Designer Katherine Jetter (pictured), founder of The Vault Nantucket, is no newbie to the Tucson gem show experience. She’s attended the shows since 2006, a fact that’s evident in her meticulous planning process, aka “all the work that goes into creating a collection before you go gem hunting,” she tells JCK.
When she arrives in the Arizona desert at the end of this month, Jetter will hit up Tucson’s three main buying shows: the AGTA GemFair at the Tucson Convention Center, the GJX show at the tent across the street, and the Pueblo Gem & Mineral Show alongside the freeway. But it’s the scrappy tented affairs on the outskirts of downtown where she finds her most unexpected delights.
Below, Jetter talks to JCK about the stones on her 2023 must-buy list, her favorite find from last year, and the advice she’d give first-time buyers. The interview has been condensed and edited for clarity.
How are you preparing for the gem shows this year?
We have a pretty cool process. We literally spent the entire day today going through my safe, doing inventory checks. We start building a huge spreadsheet of target bestsellers and second-tier orders, then we start contacting vendors and getting stones spec’d out.
We have a working document where we do price comparisons of stone purchases, and we track target pricing for this year. And we go to Tucson with a 300-piece spreadsheet of what we’re looking for. What the measurements are, what price per carat needs to be, what we’re willing to negotiate.
Then we spread out and start comparing. I don’t start buying anything until day four or five, until I’m sure I’ve vetted the market. We’ll spend the next three weeks drilling into every detail of the stones on our list: tanzanite, rubellite, amethyst, blue sapphire, opals. I don’t buy anything for my clients until I know I’m getting the best price per carat. That’s how I’ve gotten my reputation. I know with full conviction that the price I’m offering my piece for is market-tested.
Are there any must-buys on your list this year (or any year)?
I’m always looking for rubellite, morganite, special opals. I’m always looking for quality cutting, because even if you find a stone that has great color, the cutting has to be excellent as well. Emeralds you have to dig for in Tucson.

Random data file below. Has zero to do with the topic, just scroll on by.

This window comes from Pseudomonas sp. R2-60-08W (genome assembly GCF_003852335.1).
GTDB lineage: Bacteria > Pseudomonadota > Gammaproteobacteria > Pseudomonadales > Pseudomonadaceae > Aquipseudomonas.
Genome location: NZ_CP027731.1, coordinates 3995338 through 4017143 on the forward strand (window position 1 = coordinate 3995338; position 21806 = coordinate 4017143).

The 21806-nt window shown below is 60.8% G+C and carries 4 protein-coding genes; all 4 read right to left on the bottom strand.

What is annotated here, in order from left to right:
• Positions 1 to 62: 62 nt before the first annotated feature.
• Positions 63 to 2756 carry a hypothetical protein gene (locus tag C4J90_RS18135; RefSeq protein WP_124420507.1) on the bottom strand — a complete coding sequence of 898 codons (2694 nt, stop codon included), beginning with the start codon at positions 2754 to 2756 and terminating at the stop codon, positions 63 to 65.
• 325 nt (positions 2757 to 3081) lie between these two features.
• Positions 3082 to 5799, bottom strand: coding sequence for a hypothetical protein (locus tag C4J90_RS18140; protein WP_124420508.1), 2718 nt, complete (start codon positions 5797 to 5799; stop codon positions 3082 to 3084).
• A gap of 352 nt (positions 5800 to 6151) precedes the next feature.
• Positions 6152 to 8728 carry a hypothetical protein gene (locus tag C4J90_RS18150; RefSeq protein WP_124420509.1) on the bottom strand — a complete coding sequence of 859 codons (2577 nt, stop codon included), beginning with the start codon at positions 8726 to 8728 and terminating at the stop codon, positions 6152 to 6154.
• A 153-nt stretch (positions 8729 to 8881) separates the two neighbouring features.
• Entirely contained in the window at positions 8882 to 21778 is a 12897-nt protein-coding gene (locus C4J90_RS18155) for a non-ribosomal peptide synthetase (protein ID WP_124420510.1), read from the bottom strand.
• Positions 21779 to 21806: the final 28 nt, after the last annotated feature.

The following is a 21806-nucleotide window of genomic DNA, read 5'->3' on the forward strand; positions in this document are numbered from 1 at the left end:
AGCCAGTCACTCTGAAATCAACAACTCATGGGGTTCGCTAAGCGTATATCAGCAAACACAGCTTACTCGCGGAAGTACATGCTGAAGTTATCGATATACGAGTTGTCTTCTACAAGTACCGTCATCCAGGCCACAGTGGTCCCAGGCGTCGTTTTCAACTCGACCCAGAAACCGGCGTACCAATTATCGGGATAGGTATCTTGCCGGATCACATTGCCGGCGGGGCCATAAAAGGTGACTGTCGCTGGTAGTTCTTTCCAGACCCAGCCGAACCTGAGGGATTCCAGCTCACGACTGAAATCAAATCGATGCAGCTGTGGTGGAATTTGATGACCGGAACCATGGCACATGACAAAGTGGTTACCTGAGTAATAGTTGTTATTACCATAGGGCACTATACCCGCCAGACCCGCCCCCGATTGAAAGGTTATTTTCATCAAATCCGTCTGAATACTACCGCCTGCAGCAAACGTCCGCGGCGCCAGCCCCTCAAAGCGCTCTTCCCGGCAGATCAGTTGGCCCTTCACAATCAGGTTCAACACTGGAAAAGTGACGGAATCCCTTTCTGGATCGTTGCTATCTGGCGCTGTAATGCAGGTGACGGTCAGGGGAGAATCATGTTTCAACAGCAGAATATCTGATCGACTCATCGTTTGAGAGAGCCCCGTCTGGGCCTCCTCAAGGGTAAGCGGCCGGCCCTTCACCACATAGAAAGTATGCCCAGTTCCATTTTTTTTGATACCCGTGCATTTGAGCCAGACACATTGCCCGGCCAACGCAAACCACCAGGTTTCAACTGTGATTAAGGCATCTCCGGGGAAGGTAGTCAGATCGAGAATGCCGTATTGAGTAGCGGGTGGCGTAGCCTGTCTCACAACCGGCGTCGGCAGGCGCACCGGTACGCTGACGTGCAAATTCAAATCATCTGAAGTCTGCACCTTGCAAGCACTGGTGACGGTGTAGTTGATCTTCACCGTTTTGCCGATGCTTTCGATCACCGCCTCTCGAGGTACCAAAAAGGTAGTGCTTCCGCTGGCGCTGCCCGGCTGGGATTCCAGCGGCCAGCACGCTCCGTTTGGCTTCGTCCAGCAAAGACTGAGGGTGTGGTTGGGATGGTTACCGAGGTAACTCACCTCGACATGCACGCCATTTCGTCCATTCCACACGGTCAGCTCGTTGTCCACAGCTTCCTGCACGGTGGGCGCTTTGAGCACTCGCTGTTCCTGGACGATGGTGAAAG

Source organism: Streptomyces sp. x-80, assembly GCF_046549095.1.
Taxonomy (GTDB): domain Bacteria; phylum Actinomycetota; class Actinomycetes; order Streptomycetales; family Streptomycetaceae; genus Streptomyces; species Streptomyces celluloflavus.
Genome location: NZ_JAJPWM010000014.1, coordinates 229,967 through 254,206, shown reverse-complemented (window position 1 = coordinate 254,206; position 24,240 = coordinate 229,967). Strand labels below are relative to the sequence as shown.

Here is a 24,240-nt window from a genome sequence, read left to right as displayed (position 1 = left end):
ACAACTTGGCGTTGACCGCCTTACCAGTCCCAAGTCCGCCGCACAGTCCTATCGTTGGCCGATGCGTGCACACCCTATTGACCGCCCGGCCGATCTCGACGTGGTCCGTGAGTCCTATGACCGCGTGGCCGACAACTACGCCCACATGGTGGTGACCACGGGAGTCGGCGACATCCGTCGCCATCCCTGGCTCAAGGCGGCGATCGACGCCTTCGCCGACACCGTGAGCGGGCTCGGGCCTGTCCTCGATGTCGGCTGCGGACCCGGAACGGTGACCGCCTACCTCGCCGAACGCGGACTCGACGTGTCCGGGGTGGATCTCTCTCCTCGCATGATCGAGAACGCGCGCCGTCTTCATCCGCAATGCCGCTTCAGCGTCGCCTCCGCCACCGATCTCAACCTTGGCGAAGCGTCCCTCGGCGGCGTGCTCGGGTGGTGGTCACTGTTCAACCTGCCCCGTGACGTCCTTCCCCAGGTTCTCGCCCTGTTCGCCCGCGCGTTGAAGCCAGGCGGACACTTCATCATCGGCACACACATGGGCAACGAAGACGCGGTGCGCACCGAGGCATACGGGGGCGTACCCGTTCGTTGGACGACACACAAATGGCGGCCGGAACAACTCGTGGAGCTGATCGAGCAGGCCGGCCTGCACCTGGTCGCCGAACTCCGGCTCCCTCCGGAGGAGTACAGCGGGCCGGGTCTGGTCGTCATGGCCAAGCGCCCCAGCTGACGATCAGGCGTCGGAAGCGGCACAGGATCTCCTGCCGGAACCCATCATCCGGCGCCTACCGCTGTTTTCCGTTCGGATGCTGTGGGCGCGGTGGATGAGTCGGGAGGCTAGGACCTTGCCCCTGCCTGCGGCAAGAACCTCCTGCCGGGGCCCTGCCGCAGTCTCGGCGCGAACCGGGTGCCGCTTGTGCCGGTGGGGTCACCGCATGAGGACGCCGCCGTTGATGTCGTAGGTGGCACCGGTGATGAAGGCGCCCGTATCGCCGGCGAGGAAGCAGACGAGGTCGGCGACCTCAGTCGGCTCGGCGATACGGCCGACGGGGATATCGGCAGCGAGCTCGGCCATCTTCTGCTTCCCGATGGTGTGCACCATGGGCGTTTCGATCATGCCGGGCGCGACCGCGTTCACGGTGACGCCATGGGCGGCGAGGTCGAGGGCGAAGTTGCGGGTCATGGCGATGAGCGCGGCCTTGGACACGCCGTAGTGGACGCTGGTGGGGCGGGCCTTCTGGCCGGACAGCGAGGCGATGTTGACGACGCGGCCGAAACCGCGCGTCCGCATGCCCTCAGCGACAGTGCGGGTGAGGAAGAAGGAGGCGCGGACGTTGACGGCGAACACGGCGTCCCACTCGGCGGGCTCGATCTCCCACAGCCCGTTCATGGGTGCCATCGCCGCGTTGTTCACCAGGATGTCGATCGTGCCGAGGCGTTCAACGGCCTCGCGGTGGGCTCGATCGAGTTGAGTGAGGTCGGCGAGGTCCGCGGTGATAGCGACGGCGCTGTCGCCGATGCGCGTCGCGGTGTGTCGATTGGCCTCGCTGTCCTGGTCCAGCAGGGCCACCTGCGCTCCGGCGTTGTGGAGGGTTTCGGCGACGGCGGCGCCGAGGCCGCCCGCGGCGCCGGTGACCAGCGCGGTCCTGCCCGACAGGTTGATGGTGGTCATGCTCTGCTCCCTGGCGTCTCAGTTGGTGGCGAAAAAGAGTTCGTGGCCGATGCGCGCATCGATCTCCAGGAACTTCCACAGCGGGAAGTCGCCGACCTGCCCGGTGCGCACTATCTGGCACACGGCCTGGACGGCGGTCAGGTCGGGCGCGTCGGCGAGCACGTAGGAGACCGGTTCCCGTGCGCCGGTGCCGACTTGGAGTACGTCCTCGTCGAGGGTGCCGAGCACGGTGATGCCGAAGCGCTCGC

But the most valuable thing about Tucson is conversation: hearing what’s being sourced over the year and where the international market is falling—that’s the entire value of Tucson. And prices can adjust within a few hours as news spreads.
How are prices trending?
Everything is going up. Last year there was probably 20% increase on price per carats. Everything’s behind with production.
What’s your favorite part of attending the shows?
It’s most interesting to hit the auxiliary shows. The trade shows have to be done, but it’s most fun to visit the auxiliary tents to see things like dinosaur bones. Everybody I know buys something in Tucson that they think is the coolest thing imaginable—I bought a unicorn made out of rose quartz last year—and when they come home, they wonder why they bought it. It’s so fun to dig into that.
What are your favorite restaurants in Tucson?
I have one favorite Mexican restaurant whose name I can’t give you because otherwise I wouldn’t be able to get a reservation. And apart from that, the J.W. Marriott Starr Pass bar is where we usually hang out. One piece of advice: Make sure you put your purchases into the safe before going down to the bar!
Any other final bits of advice?
If you’re planning to buy, set yourself a budget and write yourself a list. This is very expensive, serious stuff and you don’t want to have buyer’s remorse when you get home. Try to do as much of your homework as possible before you go.Follow JCK on Instagram: @jckmagazine
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